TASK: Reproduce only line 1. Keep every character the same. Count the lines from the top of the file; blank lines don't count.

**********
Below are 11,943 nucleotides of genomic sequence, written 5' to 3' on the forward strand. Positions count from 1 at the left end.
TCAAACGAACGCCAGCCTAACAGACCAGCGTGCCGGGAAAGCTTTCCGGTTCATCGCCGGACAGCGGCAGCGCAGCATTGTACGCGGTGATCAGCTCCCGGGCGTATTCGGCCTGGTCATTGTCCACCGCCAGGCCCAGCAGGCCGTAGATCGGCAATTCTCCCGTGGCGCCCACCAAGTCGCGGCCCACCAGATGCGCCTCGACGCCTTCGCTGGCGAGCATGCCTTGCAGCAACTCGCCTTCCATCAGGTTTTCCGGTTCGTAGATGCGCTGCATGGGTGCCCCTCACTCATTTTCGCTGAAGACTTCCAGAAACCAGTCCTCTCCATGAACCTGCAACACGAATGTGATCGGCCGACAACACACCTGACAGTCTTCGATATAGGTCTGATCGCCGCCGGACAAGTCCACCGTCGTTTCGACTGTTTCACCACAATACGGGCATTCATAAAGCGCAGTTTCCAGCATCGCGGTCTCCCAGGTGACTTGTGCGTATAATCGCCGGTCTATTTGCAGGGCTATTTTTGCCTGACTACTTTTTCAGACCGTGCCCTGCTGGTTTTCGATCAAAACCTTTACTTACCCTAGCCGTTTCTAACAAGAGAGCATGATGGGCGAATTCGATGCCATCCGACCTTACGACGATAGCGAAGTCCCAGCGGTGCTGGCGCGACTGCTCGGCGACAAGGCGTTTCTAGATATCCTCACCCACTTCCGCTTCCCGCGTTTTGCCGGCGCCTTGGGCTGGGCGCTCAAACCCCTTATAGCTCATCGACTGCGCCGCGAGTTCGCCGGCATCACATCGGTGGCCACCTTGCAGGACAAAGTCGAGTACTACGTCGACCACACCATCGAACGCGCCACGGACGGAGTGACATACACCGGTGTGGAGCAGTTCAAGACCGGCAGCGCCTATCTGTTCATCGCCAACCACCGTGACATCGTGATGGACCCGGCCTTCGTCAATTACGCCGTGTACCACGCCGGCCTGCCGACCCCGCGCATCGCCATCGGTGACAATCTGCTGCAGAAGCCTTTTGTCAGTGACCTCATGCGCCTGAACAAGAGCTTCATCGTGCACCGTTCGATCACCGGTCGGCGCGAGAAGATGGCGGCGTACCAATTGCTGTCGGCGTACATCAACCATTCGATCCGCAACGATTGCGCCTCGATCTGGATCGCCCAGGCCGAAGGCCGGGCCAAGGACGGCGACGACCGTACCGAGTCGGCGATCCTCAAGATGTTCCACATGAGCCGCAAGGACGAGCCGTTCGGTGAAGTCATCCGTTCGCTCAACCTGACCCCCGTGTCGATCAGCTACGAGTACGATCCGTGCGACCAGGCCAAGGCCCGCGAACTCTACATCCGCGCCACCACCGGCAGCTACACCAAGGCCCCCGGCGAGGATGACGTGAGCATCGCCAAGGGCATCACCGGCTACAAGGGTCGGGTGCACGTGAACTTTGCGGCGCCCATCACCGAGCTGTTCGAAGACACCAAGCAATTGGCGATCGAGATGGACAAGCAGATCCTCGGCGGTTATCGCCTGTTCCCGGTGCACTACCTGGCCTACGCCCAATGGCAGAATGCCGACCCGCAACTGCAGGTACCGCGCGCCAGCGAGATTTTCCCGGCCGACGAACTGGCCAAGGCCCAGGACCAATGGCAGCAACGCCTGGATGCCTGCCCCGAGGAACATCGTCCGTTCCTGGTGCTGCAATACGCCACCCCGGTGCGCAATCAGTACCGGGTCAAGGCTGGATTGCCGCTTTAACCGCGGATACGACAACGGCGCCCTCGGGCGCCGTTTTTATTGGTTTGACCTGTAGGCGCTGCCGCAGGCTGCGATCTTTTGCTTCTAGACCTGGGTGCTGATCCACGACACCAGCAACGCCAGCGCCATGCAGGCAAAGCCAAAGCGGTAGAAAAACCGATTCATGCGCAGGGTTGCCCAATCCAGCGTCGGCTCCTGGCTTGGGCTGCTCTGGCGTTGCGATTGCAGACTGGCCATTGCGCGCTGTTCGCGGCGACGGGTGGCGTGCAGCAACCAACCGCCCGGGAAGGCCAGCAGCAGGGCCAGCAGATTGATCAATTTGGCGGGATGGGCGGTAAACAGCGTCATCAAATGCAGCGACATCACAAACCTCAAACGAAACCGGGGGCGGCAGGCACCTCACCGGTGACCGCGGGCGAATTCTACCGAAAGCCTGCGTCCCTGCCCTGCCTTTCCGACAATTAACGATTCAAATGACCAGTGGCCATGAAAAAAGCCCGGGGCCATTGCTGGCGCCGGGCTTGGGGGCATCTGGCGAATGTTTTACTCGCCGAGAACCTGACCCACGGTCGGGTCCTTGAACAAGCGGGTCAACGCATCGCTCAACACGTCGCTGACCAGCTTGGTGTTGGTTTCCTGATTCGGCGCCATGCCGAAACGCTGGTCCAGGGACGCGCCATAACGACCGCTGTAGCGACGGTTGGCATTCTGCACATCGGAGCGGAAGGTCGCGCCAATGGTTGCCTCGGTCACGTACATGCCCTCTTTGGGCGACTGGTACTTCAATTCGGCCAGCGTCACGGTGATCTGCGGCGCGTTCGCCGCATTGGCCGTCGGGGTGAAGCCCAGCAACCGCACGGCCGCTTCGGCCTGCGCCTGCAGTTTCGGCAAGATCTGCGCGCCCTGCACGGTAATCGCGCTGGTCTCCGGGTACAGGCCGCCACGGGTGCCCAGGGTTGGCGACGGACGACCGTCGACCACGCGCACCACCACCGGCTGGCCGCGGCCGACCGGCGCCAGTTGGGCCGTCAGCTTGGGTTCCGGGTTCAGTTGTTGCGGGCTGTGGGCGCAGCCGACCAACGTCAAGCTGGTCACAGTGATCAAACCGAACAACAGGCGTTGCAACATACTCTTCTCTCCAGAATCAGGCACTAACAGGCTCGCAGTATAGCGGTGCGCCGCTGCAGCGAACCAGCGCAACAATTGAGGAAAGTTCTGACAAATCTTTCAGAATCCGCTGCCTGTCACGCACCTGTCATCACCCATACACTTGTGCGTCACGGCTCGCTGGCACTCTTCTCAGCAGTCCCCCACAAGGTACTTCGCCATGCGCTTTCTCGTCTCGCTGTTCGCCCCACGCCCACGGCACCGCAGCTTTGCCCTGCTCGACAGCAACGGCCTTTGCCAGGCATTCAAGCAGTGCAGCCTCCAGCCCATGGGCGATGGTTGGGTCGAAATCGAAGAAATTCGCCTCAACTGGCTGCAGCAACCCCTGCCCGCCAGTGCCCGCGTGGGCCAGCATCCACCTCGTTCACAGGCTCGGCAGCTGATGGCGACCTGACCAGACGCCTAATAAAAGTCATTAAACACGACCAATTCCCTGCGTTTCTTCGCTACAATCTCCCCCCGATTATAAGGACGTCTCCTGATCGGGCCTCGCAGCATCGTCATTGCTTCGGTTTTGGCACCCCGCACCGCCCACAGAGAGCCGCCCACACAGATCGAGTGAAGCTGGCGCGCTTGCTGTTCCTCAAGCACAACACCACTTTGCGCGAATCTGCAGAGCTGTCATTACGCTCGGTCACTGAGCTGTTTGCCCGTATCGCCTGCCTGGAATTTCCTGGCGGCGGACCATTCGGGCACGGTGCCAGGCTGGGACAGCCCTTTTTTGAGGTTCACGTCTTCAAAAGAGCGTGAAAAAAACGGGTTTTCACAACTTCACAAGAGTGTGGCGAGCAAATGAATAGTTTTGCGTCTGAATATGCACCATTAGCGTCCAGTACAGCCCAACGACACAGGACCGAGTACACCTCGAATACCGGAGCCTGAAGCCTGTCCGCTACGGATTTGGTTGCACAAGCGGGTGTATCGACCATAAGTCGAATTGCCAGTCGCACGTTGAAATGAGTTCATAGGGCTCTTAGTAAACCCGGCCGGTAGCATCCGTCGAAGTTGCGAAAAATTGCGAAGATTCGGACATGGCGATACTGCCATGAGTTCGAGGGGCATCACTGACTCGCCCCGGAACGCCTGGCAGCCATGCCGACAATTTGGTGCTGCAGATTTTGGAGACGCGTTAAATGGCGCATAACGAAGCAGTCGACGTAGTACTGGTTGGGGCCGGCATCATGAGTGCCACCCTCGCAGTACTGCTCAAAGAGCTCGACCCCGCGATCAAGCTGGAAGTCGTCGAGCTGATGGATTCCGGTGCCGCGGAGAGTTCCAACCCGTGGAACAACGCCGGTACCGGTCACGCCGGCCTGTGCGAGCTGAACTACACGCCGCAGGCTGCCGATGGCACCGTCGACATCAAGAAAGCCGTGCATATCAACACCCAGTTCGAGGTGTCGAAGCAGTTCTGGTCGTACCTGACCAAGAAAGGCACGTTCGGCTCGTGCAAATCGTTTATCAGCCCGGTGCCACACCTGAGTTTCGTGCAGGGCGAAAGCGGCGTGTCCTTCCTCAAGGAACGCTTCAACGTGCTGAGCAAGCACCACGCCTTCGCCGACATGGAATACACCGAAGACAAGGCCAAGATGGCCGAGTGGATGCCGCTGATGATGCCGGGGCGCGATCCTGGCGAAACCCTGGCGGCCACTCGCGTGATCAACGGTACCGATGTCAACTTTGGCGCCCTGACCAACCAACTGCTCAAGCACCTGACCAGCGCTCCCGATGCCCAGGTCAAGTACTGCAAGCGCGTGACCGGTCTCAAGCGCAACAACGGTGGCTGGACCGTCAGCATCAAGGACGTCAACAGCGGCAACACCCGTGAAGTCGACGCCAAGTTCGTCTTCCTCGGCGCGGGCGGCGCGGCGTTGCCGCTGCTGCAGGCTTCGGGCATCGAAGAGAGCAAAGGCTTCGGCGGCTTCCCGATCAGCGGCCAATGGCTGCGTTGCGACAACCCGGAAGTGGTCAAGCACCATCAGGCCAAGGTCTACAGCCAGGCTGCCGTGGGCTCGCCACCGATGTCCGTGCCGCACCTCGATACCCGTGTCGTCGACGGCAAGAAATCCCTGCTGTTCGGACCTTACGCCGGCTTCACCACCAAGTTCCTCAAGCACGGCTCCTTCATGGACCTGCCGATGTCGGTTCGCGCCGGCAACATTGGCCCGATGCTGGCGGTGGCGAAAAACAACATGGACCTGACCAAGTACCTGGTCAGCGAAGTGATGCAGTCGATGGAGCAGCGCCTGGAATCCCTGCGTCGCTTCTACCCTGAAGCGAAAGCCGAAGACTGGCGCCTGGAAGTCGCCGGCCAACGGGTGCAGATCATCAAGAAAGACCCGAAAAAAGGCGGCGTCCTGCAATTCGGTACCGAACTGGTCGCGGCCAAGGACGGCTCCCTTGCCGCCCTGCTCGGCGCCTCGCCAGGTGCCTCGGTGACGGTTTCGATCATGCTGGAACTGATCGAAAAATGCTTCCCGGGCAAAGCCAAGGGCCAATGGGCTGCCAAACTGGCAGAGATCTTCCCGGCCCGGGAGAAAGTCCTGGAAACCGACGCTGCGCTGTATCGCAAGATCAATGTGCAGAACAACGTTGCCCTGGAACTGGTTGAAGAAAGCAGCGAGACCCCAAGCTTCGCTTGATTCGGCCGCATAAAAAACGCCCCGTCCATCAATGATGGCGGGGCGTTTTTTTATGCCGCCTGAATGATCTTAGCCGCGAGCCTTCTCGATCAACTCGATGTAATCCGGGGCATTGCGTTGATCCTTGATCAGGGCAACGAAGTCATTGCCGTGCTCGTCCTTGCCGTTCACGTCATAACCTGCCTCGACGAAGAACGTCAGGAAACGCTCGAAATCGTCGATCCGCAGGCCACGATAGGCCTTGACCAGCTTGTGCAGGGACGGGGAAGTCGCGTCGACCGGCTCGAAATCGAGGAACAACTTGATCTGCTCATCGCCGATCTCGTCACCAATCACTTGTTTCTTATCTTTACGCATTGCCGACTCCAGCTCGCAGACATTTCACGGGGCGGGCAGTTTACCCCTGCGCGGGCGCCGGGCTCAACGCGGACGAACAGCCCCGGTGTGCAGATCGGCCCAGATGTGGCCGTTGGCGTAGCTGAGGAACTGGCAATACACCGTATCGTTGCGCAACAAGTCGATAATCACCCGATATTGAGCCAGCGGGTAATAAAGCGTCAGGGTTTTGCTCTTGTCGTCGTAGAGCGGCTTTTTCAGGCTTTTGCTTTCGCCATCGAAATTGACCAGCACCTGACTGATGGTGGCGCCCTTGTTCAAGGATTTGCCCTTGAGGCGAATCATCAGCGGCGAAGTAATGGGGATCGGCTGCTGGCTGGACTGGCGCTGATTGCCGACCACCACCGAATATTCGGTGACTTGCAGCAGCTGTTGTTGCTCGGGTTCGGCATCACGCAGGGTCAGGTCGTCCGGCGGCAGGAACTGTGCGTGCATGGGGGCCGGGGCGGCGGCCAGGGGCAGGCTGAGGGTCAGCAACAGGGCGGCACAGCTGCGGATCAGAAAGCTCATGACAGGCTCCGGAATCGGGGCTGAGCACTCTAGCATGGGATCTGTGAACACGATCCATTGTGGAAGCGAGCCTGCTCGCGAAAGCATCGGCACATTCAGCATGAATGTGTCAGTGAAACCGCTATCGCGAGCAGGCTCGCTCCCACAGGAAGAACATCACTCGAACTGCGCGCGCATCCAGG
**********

Below are 11,943 nucleotides of genomic sequence, written 5' to 3' on the forward strand. Positions count from 1 at the left end.